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Wood-Fired Crop Dryer
"It cost me just $136 and, in two seasons, it's dried 21,000 bu. of corn," says Fred Seeman, Chenoa, Ill., about his built-from scratch, wood fired dryer that features a huge 12-ft. long firebox.
Fred has used the dryer furnace two seasons, drying 9,000 bu. of his corn crop in 1981 and 12,000 bu. last fall. His costs, had he hauled the corn into town along with the rest of his crop, would have ranged from 11 to 14 per bu. Corn dried with the new furnace cost just 2 to 3 cents per bu. for electricity to power the fan.
"I spend very little time tending it maybe 5 min. every 3 to 5 hours on my way out of the field with another load of grain," he points out. "The only problem is keeping the fire from burning too hot."
The unique furnace consists of a used 2,000 gal. fuel tank transversed end to end by 5 large pipes. Seeman made the pipes from old 100-lb. LP tanks welded together with the ends cut off. The tanks are made from heavy 10 ga. steel able to withstand high temperatures in the furnace. The pipes run through either end of the tank and are completely sealed from the fire chamber inside.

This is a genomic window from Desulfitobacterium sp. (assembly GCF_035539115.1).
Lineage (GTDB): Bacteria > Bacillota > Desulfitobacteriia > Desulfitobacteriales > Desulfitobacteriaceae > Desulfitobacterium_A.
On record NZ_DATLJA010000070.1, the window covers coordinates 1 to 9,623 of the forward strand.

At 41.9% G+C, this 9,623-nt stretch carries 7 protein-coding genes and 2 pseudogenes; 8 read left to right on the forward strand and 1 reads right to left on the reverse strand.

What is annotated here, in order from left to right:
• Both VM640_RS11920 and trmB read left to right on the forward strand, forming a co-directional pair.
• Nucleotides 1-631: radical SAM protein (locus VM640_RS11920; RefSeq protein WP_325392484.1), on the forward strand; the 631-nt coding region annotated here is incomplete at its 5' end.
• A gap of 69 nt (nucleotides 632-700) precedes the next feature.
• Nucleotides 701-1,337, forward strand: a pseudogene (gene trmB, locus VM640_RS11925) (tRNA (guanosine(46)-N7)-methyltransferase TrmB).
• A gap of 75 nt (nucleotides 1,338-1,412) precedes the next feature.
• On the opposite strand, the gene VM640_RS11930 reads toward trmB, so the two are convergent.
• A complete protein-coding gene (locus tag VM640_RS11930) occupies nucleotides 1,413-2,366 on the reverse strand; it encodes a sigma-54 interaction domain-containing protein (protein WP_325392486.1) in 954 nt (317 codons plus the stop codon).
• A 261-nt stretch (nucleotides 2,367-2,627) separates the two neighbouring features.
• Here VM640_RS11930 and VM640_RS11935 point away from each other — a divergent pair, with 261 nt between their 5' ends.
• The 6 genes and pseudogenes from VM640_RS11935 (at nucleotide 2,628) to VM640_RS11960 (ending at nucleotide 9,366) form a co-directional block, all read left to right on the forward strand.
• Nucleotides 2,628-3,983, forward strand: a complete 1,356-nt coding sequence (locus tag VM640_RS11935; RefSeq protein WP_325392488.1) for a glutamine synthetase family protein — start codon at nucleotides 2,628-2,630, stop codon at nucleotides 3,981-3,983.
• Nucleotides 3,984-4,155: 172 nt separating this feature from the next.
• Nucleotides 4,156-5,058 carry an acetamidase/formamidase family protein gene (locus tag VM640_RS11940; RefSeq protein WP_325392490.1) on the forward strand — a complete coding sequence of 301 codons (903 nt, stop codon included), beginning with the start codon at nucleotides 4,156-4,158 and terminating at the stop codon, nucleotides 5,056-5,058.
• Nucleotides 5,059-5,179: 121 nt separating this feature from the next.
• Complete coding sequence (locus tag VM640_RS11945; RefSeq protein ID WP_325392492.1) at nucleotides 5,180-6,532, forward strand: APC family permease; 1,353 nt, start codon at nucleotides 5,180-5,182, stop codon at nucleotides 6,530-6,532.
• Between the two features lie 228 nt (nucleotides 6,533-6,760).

Covering the outside of the tank with several inches in between is a corrugated steel canopy. The canopy, along with the inside pipes, are the heat exchanging chambers that pick up corn drying heat.
"An air funnel leads down to the dryer fan. The fan pulls air in through the pipes and from the outer shell of the furnace where hot air is collected off the outer surface of the firebox. All of the hot air pulled into the furnace is clean. All smoke and ash exits through the smokestack," explains Seeman.
He uses the burner on a 3,000 bu. bin. The furnace is mounted on a trailer, so it can be moved from building to building. He empties it just once a season, cleaning out about a half pickup load of ashes.
Propane tanks used to build the dryer were bought used from a local propane dealer for $1.50 apiece. The fuel tank was purchased at a local sale. The only change Seeman says he'd make would be to install a centrifugal fan so hot air entering the bin wouldn't be pulled directly over the fan motor, as on his current model.
For more information, contact: FARM SHOW Followup, Fred Seeman, Rt. 2, Chenoa, Ill. 61726 (ph 815 945-4151).


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1983 - Volume #7, Issue #6